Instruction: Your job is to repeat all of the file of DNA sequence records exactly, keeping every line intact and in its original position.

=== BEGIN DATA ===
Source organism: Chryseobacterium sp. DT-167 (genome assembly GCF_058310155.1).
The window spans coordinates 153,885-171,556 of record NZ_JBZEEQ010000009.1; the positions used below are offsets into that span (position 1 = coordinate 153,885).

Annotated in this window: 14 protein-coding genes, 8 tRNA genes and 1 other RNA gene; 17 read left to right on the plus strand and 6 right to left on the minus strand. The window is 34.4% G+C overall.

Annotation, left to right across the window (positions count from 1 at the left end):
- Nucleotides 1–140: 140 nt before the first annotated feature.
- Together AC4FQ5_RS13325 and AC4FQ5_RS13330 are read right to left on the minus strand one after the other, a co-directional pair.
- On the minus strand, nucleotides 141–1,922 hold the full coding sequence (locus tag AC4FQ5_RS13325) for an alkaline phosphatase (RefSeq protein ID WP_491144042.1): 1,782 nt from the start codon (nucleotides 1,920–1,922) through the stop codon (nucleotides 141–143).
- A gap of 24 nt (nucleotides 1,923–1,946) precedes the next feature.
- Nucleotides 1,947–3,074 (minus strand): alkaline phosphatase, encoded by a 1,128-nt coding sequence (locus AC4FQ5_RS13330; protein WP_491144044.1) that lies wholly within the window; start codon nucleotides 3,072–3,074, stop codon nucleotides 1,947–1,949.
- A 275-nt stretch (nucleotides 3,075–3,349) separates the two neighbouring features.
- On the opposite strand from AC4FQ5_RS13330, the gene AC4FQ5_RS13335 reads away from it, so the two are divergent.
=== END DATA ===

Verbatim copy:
Source organism: Chryseobacterium sp. DT-167 (genome assembly GCF_058310155.1).
The window spans coordinates 153,885-171,556 of record NZ_JBZEEQ010000009.1; the positions used below are offsets into that span (position 1 = coordinate 153,885).

Annotated in this window: 14 protein-coding genes, 8 tRNA genes and 1 other RNA gene; 17 read left to right on the plus strand and 6 right to left on the minus strand. The window is 34.4% G+C overall.

Annotation, left to right across the window (positions count from 1 at the left end):
- Nucleotides 1–140: 140 nt before the first annotated feature.
- Together AC4FQ5_RS13325 and AC4FQ5_RS13330 are read right to left on the minus strand one after the other, a co-directional pair.
- On the minus strand, nucleotides 141–1,922 hold the full coding sequence (locus tag AC4FQ5_RS13325) for an alkaline phosphatase (RefSeq protein ID WP_491144042.1): 1,782 nt from the start codon (nucleotides 1,920–1,922) through the stop codon (nucleotides 141–143).
- A gap of 24 nt (nucleotides 1,923–1,946) precedes the next feature.
- Nucleotides 1,947–3,074 (minus strand): alkaline phosphatase, encoded by a 1,128-nt coding sequence (locus AC4FQ5_RS13330; protein WP_491144044.1) that lies wholly within the window; start codon nucleotides 3,072–3,074, stop codon nucleotides 1,947–1,949.
- A 275-nt stretch (nucleotides 3,075–3,349) separates the two neighbouring features.
- On the opposite strand from AC4FQ5_RS13330, the gene AC4FQ5_RS13335 reads away from it, so the two are divergent.